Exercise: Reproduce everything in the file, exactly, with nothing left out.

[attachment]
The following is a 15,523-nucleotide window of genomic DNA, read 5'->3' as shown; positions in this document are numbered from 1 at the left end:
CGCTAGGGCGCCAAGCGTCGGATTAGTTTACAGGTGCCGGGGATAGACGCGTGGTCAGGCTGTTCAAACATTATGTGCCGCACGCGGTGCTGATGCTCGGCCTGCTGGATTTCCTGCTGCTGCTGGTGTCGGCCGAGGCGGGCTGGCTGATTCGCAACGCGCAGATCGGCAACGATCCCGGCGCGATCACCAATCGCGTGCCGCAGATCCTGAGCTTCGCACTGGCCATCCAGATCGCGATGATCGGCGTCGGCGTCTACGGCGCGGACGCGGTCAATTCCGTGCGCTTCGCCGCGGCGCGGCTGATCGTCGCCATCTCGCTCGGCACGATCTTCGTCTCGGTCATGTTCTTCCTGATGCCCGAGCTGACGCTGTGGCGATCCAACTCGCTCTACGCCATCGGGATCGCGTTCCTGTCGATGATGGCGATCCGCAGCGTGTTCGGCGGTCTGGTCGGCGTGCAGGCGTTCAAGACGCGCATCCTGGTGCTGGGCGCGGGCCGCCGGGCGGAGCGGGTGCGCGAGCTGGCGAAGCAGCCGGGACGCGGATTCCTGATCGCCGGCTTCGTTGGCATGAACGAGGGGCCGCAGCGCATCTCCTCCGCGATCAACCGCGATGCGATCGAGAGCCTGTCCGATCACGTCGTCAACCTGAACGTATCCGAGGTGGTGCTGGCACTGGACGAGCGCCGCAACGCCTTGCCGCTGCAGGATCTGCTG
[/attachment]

The following is a 15,523-nucleotide window of genomic DNA, read 5'->3' as shown; positions in this document are numbered from 1 at the left end:
CGCTAGGGCGCCAAGCGTCGGATTAGTTTACAGGTGCCGGGGATAGACGCGTGGTCAGGCTGTTCAAACATTATGTGCCGCACGCGGTGCTGATGCTCGGCCTGCTGGATTTCCTGCTGCTGCTGGTGTCGGCCGAGGCGGGCTGGCTGATTCGCAACGCGCAGATCGGCAACGATCCCGGCGCGATCACCAATCGCGTGCCGCAGATCCTGAGCTTCGCACTGGCCATCCAGATCGCGATGATCGGCGTCGGCGTCTACGGCGCGGACGCGGTCAATTCCGTGCGCTTCGCCGCGGCGCGGCTGATCGTCGCCATCTCGCTCGGCACGATCTTCGTCTCGGTCATGTTCTTCCTGATGCCCGAGCTGACGCTGTGGCGATCCAACTCGCTCTACGCCATCGGGATCGCGTTCCTGTCGATGATGGCGATCCGCAGCGTGTTCGGCGGTCTGGTCGGCGTGCAGGCGTTCAAGACGCGCATCCTGGTGCTGGGCGCGGGCCGCCGGGCGGAGCGGGTGCGCGAGCTGGCGAAGCAGCCGGGACGCGGATTCCTGATCGCCGGCTTCGTTGGCATGAACGAGGGGCCGCAGCGCATCTCCTCCGCGATCAACCGCGATGCGATCGAGAGCCTGTCCGATCACGTCGTCAACCTGAACGTATCCGAGGTGGTGCTGGCACTGGACGAGCGCCGCAACGCCTTGCCGCTGCAGGATCTGCTG